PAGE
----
Teaching with Data
Compiled by Nathan Grawe, Carleton College
This resource references and draws upon materials developed for Pedagogy in Action and Teach the Earth.
A 2009 survey of employers identified broad agreement about what higher education could emphasize to better prepare students for productive careers.
- More than three-quarters of employers called for greater critical thinking/analytical reasoning and analysis/complex problem solving.
- Roughly 70% wished for students to be better equipped to work in teams, be creative, understand concepts and developments in science and technology, and locate/organize/evaluate information
- About two-thirds are looking for students who can understand and work with numbers.
Teaching with data can prepare students in these critical learning areas. What is more, research increasingly verifies that active engagement pedagogies increase retention (both in the sense of student recall of learning and persistence in a field of study) and promotes transfer. Thus, teaching with data can simultaneously nurture the broad learning attributes valued by employers while encouraging deeper and more persistent disciplinary content understanding.
What counts as "data" in teaching with data?
While some limit the definition of "data" to the raw output of an experiment or survey, this module takes a broader view that includes use of data collected or analyzed by others. This choice follows a definition developed by participants at the NSF-funded Using Data in Undergraduate Science Classrooms 2002 workshop:
Using data in the classroom is any learning process that uses observations defined in the most general sense as a fundamental component to the learning enterprise in a way that a) supports student inquiry and participation in the scientific method, b) supports effective evaluation of data uncertainties and applicability, and c) improved students' quantitative and critical thinking skills. The observation involved could be raw or derivative data streams that have been collected by students or professionals or simulated data derived from models.
This broad definition reflects the reality that what constitutes data is defined by the context of the problem. Indeed, one researcher's output can easily be another's "raw" data. This is true not only in meta-analyses which study a set of studies. It is also true whenever a researcher uses common "primary" sources like the Consumer Price Index (which is a calculation based on a large number of direct price observations). Thus, whether data are "raw" or processed is very much in the mind of the researcher.
Rather than emphasize superficial characteristics of the input, the definition above focuses on how students engage the quantitative evidence–through direct participation, which nurtures an appreciation for the inherent limitations (and uncertainties) of the data and methods, in a messy context of a real problem that requires critical thinking and problem solving skills.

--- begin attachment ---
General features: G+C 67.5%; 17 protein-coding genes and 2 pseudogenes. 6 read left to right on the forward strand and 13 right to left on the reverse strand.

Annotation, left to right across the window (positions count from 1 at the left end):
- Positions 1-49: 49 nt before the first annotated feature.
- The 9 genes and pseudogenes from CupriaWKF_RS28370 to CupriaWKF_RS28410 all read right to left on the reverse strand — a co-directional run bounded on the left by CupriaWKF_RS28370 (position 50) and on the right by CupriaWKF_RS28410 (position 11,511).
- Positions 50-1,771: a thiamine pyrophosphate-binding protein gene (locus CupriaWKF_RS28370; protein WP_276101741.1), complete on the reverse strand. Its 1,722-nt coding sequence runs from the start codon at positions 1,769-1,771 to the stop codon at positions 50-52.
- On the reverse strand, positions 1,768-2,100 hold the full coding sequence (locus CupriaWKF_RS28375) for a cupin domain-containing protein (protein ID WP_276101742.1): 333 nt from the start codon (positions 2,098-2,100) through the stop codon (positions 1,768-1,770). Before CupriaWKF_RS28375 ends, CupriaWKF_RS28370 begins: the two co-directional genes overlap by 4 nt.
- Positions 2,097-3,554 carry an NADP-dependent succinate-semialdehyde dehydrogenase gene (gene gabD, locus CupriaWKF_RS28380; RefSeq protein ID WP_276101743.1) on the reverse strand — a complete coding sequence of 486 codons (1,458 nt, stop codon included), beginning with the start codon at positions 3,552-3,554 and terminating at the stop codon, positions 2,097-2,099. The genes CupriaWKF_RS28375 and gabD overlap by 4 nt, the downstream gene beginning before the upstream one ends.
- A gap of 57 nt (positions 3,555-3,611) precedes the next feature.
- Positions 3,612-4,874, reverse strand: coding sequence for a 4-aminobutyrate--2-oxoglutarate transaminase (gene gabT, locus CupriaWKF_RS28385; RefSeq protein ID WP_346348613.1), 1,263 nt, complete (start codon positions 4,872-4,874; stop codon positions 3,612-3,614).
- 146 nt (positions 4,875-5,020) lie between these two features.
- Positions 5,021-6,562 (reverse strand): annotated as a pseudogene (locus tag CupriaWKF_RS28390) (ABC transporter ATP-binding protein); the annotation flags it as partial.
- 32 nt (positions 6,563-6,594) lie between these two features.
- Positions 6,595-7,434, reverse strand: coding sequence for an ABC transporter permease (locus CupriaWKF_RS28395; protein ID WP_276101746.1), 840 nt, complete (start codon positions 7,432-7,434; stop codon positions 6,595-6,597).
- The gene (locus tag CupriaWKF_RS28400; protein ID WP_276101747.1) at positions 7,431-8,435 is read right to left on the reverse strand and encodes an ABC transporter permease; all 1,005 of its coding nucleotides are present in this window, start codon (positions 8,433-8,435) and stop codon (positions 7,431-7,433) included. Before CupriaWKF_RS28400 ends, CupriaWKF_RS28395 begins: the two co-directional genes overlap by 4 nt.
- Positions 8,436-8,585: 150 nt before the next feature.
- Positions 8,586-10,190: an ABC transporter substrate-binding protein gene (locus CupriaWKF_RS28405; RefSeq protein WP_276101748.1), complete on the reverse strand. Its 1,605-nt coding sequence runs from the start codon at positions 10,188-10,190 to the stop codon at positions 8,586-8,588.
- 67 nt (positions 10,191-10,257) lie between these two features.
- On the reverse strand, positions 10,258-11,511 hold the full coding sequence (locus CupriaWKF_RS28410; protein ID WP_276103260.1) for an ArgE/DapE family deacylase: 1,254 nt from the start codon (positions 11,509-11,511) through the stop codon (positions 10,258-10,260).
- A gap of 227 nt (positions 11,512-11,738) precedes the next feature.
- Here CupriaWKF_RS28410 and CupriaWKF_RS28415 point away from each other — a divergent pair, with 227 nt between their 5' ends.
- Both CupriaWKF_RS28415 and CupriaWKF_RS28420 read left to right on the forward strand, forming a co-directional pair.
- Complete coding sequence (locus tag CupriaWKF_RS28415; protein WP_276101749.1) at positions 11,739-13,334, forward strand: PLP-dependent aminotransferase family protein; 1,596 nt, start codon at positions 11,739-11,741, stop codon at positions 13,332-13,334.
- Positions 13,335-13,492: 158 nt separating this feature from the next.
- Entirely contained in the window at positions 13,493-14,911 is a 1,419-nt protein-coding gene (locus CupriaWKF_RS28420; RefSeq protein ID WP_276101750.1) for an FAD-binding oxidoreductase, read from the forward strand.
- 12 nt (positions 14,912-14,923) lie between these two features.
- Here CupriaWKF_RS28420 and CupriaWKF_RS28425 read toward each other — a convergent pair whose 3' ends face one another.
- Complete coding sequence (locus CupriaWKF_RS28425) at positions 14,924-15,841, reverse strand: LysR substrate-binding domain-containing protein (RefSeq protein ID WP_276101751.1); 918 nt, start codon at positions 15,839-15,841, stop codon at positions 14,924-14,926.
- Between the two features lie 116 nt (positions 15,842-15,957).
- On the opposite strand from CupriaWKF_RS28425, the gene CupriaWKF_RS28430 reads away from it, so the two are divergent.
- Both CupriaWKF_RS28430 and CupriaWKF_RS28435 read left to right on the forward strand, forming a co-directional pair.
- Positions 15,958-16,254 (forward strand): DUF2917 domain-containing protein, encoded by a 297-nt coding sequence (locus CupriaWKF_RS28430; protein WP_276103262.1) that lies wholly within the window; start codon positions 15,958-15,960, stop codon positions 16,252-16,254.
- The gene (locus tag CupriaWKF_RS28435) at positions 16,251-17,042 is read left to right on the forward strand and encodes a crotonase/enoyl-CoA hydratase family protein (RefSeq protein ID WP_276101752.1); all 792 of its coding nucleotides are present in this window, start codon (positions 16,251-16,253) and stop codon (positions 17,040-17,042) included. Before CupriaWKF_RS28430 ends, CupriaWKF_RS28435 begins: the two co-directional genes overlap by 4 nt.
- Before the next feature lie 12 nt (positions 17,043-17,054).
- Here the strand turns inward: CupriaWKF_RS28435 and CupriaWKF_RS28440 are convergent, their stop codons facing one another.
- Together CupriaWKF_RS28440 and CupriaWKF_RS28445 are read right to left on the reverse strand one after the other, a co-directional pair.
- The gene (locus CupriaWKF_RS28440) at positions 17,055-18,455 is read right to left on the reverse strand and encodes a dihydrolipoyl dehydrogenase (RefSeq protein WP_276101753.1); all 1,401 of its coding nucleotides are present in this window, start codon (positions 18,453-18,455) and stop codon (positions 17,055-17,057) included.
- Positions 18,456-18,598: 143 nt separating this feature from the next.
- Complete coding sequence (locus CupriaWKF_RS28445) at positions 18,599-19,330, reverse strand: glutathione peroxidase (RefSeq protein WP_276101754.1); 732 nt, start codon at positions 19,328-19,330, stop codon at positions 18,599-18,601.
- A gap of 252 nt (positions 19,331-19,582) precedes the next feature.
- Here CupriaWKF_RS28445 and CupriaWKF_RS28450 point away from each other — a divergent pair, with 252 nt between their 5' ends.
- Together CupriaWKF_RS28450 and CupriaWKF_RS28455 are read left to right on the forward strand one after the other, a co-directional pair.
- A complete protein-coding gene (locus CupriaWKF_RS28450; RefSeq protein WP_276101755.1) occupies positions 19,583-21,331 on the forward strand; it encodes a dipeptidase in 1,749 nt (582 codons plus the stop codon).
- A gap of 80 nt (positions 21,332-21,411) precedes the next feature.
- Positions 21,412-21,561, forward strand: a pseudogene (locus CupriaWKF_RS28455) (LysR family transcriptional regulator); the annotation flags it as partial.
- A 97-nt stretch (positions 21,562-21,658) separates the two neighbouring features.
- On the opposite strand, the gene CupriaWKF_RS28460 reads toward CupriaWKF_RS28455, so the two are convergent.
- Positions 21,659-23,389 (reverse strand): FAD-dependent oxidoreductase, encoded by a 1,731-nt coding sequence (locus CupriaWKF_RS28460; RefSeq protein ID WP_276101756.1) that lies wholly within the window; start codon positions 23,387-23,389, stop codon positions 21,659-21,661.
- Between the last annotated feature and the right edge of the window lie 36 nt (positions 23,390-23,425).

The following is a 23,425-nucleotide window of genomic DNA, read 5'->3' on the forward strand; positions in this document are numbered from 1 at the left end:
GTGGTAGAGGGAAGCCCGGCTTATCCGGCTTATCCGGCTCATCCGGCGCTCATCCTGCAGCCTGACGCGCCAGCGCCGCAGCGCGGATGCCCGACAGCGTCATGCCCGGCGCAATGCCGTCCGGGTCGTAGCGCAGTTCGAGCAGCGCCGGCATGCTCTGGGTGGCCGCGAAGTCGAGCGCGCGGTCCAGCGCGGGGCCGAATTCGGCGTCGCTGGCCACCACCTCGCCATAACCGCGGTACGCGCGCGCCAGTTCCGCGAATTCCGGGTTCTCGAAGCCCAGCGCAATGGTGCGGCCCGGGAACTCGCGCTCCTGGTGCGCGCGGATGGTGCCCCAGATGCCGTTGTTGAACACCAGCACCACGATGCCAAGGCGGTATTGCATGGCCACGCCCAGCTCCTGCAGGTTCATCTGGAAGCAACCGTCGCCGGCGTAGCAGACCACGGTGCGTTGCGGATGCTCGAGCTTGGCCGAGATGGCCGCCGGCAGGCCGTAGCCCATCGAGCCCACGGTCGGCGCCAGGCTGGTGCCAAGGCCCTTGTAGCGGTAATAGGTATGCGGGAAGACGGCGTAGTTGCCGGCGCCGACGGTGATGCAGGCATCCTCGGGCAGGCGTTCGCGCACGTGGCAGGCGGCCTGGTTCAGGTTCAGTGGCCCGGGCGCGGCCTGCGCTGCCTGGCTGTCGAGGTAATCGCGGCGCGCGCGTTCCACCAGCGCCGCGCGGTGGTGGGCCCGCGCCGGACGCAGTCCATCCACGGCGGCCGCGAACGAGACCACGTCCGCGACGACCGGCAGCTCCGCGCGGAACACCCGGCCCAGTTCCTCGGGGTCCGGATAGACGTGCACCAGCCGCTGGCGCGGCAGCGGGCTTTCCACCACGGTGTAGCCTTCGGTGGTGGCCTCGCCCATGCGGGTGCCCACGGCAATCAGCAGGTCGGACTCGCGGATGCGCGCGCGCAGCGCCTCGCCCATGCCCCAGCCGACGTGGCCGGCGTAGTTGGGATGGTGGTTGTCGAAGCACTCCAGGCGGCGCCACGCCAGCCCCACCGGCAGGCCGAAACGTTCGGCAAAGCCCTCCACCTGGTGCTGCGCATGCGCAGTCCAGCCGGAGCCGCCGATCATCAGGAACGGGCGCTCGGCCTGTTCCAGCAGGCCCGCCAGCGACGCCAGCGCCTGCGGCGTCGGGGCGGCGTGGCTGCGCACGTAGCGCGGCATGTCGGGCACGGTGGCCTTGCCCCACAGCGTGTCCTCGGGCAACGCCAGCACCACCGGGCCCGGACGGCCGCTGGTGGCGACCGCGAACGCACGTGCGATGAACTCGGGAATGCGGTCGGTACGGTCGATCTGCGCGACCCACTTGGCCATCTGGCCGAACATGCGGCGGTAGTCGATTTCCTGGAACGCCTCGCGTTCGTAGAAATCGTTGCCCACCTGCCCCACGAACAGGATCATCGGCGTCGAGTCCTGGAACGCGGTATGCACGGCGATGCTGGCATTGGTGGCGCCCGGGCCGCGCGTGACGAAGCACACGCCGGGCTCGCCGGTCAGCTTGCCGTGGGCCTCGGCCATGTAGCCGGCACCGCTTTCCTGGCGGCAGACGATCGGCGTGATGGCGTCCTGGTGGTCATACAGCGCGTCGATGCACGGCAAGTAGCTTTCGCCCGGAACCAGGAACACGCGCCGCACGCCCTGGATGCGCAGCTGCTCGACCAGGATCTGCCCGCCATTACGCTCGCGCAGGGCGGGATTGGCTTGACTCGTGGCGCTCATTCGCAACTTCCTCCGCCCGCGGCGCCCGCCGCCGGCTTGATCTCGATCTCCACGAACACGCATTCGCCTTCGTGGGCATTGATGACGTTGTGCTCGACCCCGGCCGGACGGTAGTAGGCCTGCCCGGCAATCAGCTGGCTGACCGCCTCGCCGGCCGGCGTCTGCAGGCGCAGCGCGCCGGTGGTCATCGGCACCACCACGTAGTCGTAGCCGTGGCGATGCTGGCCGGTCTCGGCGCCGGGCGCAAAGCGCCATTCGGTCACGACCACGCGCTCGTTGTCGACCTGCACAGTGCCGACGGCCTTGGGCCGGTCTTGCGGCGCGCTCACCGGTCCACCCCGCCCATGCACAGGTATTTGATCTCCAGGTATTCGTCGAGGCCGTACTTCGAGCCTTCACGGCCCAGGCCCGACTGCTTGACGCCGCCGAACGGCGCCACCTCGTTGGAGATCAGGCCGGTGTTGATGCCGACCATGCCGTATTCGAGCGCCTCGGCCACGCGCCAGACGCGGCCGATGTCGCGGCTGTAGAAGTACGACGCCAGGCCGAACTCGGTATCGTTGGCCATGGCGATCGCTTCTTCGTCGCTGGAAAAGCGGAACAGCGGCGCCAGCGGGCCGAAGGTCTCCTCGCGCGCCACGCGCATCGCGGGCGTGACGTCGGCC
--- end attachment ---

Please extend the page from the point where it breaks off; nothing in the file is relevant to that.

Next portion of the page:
This page summarizes most arguments for teaching with data. These range from discipline-specific gains like improved content retention to broader learning objectives like improved quantitative literacy and understanding ethical principles of scholarship. For those who are interested in learning more, this page also includes citations of works that summarize relevant scholarship.
Before getting into the nitty-gritty of assignment details, you will need to answer three broad questions about the kinds of experience you want your students to have:
- How do I intend students to engage the data? Answers range from watching you explore the data to completing a project with open-ended discovery. While more active strategies typically produce better results, limits of student experience and class time will guide your choice.
- What research strategies do I want students to use? Choices between experimentation, description, modeling, and comparison (including statistical analysis) often reflect disciplinary practice and subject matter.
- What kind of data do I want students to work with? A wide range of options are described from published data to student-generated data.
Once you have decided you want teach with data, it's time to hammer out the details. This site presents seven best practices for assignment/course module creation that can help you create your new assignment and situate it successfully in the context of your course. In addition, we provide links to example assignments and discipline-specific web resources from which you can borrow ideas.
Because teaching with data requires more of us as faculty, we shouldn't do it unless we can show ourselves that the effort is paying off. This section shares tools that can be used to assess student learning in the course as a whole and on individual assignments. The assignment assessment tools also may help to speed grading.